Afghan peace talks breakthrough
Afghan government and the Taliban say they have made a breakthrough in peace talks that have seen a preliminary deal reached with the first written agreement after 19 years of war.
The agreement on sets out a pathway to further discussion but is considered a breakthrough because it will allow negotiators to move on to more substantive issues, including talks on a ceasefire.
“The procedure including its preamble of the negotiation has been finalised and from now on, the negotiation will begin on the agenda,” a member of the Afghan government’s negotiating team told news media.
The Taliban confirmed a similar position on Twitter.
“A joint working committee was tasked to prepare the draft topics for the agenda of peace talks,” a joint statement from both sides said.
Afghan President Ashraf Ghani’s said through a statement that the agreement was “a step forward towards beginning the negotiations on the main issues, including a comprehensive ceasefire as the key demand of the Afghan people”.
US Secretary of State Mike Pompeo congratulated the two sides on “perseverance and willingness to find common ground”.
He said the United States would “work hard with all sides in pursuit of a serious reduction of violence and ceasefire”.
Reports from Kabul said that the two sides had agreed on a “three-page agreement codifying rules and procedures for their negotiations on a political road map and a comprehensive ceasefire”.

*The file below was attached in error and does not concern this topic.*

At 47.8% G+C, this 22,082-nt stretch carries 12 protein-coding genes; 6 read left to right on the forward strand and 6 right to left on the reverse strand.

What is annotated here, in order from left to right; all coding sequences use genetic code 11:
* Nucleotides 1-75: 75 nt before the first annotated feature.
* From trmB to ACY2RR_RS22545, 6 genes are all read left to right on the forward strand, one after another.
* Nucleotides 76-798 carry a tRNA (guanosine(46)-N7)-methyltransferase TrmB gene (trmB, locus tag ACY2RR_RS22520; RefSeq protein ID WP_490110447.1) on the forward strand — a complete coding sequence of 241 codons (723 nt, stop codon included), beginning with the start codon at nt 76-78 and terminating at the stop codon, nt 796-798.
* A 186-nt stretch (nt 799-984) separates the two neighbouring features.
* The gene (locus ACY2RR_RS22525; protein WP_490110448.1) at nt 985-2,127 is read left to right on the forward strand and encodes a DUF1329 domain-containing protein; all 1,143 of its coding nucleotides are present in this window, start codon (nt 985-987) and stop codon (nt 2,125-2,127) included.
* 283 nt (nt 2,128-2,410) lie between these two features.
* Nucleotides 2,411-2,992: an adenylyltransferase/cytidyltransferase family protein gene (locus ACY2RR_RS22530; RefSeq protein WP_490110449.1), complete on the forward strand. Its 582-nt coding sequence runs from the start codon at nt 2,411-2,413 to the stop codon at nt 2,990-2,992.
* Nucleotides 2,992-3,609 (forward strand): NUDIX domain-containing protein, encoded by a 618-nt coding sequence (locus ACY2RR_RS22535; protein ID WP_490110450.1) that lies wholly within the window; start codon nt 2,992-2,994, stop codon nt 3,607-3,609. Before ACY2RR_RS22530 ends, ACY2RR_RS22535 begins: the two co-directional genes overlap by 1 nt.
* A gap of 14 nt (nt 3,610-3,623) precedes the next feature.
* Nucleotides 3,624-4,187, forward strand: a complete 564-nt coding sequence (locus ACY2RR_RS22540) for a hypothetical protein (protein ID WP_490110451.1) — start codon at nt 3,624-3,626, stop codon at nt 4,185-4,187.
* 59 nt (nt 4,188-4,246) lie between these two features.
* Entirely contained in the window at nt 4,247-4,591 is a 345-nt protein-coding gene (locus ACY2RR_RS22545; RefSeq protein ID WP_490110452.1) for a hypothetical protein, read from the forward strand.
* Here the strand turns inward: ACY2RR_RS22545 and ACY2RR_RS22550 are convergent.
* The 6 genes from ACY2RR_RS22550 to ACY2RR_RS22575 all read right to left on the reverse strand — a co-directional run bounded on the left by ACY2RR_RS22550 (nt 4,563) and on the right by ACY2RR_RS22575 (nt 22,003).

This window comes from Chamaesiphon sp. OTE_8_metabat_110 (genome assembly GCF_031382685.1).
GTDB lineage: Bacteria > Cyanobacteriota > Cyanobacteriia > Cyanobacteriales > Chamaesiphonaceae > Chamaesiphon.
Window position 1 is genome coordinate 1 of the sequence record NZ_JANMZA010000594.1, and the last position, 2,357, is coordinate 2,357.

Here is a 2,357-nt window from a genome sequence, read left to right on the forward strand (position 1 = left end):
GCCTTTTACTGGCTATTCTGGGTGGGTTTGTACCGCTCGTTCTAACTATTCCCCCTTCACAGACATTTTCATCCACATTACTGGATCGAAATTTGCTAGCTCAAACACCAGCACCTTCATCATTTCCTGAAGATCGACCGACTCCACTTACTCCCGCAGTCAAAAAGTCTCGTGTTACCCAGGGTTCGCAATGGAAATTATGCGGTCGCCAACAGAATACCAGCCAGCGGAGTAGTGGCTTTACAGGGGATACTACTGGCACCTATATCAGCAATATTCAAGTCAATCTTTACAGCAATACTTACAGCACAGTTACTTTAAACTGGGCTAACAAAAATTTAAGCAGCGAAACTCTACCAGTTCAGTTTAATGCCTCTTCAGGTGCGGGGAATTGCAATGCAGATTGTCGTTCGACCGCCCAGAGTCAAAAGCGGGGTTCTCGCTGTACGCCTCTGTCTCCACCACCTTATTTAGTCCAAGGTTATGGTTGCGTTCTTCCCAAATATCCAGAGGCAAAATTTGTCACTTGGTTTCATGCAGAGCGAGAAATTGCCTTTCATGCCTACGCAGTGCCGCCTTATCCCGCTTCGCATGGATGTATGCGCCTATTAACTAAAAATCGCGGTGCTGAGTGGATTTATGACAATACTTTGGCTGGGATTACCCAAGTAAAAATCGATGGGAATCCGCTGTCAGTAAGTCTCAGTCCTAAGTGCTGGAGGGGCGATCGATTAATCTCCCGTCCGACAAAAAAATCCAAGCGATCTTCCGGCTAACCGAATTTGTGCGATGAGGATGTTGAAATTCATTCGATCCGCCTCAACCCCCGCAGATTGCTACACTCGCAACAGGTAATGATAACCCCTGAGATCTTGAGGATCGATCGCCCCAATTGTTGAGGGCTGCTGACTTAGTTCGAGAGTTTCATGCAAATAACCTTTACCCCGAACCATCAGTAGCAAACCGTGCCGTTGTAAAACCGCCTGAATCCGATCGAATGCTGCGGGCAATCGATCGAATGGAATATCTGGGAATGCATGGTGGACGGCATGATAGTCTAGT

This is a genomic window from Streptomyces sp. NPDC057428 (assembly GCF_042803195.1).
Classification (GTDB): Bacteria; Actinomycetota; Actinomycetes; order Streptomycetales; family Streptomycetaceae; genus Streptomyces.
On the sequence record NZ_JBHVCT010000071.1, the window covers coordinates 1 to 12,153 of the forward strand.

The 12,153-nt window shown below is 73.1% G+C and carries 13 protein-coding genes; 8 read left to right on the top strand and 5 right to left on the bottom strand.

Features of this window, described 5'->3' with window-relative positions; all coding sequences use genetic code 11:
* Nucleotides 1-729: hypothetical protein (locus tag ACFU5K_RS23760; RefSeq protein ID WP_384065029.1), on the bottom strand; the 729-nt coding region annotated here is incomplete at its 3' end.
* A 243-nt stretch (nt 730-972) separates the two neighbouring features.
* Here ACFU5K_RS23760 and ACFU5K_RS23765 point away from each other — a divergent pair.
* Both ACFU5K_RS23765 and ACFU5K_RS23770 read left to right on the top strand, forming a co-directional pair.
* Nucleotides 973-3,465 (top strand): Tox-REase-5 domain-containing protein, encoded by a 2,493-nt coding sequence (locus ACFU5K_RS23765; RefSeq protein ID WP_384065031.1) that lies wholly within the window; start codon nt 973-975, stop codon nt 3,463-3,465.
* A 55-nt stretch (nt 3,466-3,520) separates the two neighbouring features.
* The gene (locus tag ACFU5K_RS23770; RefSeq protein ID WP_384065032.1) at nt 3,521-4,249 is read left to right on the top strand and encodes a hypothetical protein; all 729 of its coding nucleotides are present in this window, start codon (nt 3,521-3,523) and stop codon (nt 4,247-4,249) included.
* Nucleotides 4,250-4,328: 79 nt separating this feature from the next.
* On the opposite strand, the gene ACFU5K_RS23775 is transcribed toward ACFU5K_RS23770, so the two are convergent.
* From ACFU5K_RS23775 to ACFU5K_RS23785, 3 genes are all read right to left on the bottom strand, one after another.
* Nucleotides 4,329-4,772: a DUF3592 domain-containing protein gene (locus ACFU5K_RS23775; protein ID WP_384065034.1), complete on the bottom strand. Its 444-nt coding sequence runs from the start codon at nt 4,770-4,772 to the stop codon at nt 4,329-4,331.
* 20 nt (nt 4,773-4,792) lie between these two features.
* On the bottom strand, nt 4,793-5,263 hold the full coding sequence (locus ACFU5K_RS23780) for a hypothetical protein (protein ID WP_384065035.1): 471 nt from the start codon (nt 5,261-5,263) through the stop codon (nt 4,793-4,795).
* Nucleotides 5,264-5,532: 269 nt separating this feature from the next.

It comes after months of discussions in Doha, Qatar, but in Afghanistan, the two sides are still at war, with Taliban attacks on government forces continuing.
The Taliban has refused to agree to a ceasefire during the preliminary stages of talks, despite calls to do so from Western governments and the United Nations.
The Taliban has said it would only agree to a ceasefire only when the way forward for talks was agreed upon.
The United Nations has described the move as a “positive development”, tweeting that “this breakthrough should be a springboard to reach the peace wanted by all Afghans”.
One sticking point in recent negotiations has been the Taliban’s refusal to acknowledge the legitimacy of the Afghan government led by President Ashraf Ghani.
Observers say that both sides also know that Western powers are losing patience and aid has been conditional. They say both sides know they have to move forward to show some progress.
In a statement on Wednesday, Pakistan’s foreign ministry welcomed the agreement and said it was “another significant step forward”.
“The agreement reflects a common resolve of the parties to secure a negotiated settlement. It is an important development contributing towards a successful outcome of intra-Afghan negotiations, which we all hope for,” it said.
The Taliban was removed from power in 2001 by US-led forces. A US-backed government has held power in Afghanistan since then, although the Taliban have control over wide areas of the country.
Under deal agreed to in February, foreign forces are due to leave Afghanistan by May 2021 in exchange for security guarantees from the Taliban.
US President Donald Trump announced a speeding up of the withdrawal, despite criticism. The administration has since announced that there would be an increased withdrawal by January, but at least 2,500 troops would remain beyond then.
The German Foreign Ministry has warned NATO against withdrawing troops prematurely saying it should ensure that further troop reductions in Afghanistan are tied to clear conditions.